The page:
Gov. Nikki Haley announced Feb. 19 the names of 164 people who have agreed to help her get re-elected, even while reiterating she won't decide until this summer whether she'll seek a second term.
Haley said in a statement first provided to The Associated Press that state Republican Party chairman Chad Connelly will head a statewide steering committee.
The Republican governor named 164 local volunteers who will spread her message. The committee consists of at least one person from each of the 46 counties. Richland County, home to the state's capital, has the most, with 15 volunteer co-chairmen, followed by Beaufort County, with 12, and Greenville County, with 11.
Haley has repeatedly said she won't decide her plans for 2014 until after the legislative session ends this summer.
However, she has instructed our team to get prepared in the event that she does run,' said campaign political director Kurt Pickhardt. “We are enormously grateful for this outpouring of support even before our campaign is up and running.'
The announcement comes four months after former chief of staff Tim Pearson left that post to head up Haley's possible run. Pearson managed Haley's successful campaign in 2010, in which the three-term House member beat three better-known Republicans in a come-from-behind primary win.
“Gov. Haley has been running for re-election since the day she was sworn in,' said Kristin Sosanie, spokeswoman for the state Democratic Party. “This is just the latest example of her saying one thing and doing another.'
The announced volunteers include Glenn McCall of York County, a GOP national committeeman for South Carolina; Trey Walker, Haley's former deputy chief of staff who resigned in 2011 to take a job with the University of South Carolina; and Kristin Maguire, former Gov. Mark Sanford's appointee to the state Board of Education. The homeschooling mother was board chairwoman when she resigned in 2009.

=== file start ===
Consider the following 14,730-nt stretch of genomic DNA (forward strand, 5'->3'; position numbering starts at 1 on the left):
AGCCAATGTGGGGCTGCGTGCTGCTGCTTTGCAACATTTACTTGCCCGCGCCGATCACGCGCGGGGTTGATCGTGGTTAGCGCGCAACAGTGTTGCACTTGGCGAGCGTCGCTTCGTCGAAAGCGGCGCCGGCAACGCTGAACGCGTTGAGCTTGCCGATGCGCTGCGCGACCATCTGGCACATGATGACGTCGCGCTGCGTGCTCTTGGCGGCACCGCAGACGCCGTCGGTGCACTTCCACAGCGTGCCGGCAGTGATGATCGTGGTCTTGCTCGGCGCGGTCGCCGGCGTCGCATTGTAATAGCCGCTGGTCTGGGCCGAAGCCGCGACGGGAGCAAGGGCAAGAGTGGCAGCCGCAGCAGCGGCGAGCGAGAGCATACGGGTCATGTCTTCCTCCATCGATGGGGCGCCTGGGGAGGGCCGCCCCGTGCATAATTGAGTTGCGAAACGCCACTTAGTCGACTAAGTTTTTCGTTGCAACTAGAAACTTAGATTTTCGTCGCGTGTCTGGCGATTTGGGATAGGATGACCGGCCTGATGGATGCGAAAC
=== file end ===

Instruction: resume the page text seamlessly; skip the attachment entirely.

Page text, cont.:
A rematch with Democratic state Sen. Vincent Sheheen of Camden is widely expected. He hasn't made any announcement either, but a decision is expected this spring. Haley beat Sheheen in 2010 with 51 percent of the vote, compared to his 47 percent.
As of Dec. 31, Haley had $1.5 million cash on hand in her campaign coffers. She is holding another out-of-state fundraiser next week while in Washington for the Republican Governors Association's winter meeting. Attendees are to include U.S. Sen. Tim Scott, whom Haley appointed to the post after former Sen. Jim DeMint resigned.
It marks Haley's third fundraiser so far this quarter. She had six fundraisers last quarter, half of them out of state.
Sheheen had less than $100,000 cash available in his Senate campaign account as of Dec. 31.
He faced no opposition for re-election last year in either the primary or general election. Phil Bailey, a spokesman for Senate Democrats, has said Sheheen concentrated on helping other Democratic candidates in their 2012 election bids.
Lalit K. Jha of PTI adds from Washington: Indian American South Carolina Governor Nikki Haley's popularity rating has increased, a latest survey has said.
The approval rating of Haley is now reported to be 43.7 percent — a jump of nearly nine points since December 2011, when 34.6 percent of the registered voters had given a thumbs-up to her approval.
"Governor Haley has always said that poll numbers go up and down. But her focus is on the state's jobs numbers, and she's thrilled that they keep getting better and better," her spokesman Rob Godfrey said.
Haley, 41, is only the second Indian American governor of a U.S. State and the first Indian American woman governor.
Haley's approval rating is on an upswing, at a time when the popularity of another Indian American governor, Bobby Jindal of Louisiana, has registered a decline.
According to the survey from Democratic firm Public Policy Polling released last week, 37 percent of the people in Louisiana survey for this poll approved the performance of Jindal, while 57 percent disapproved.
In the last poll carried out by Public Policy Polling in August 2010, Jindal had an approval rating of 58 percent, while only 34 percent disapproved.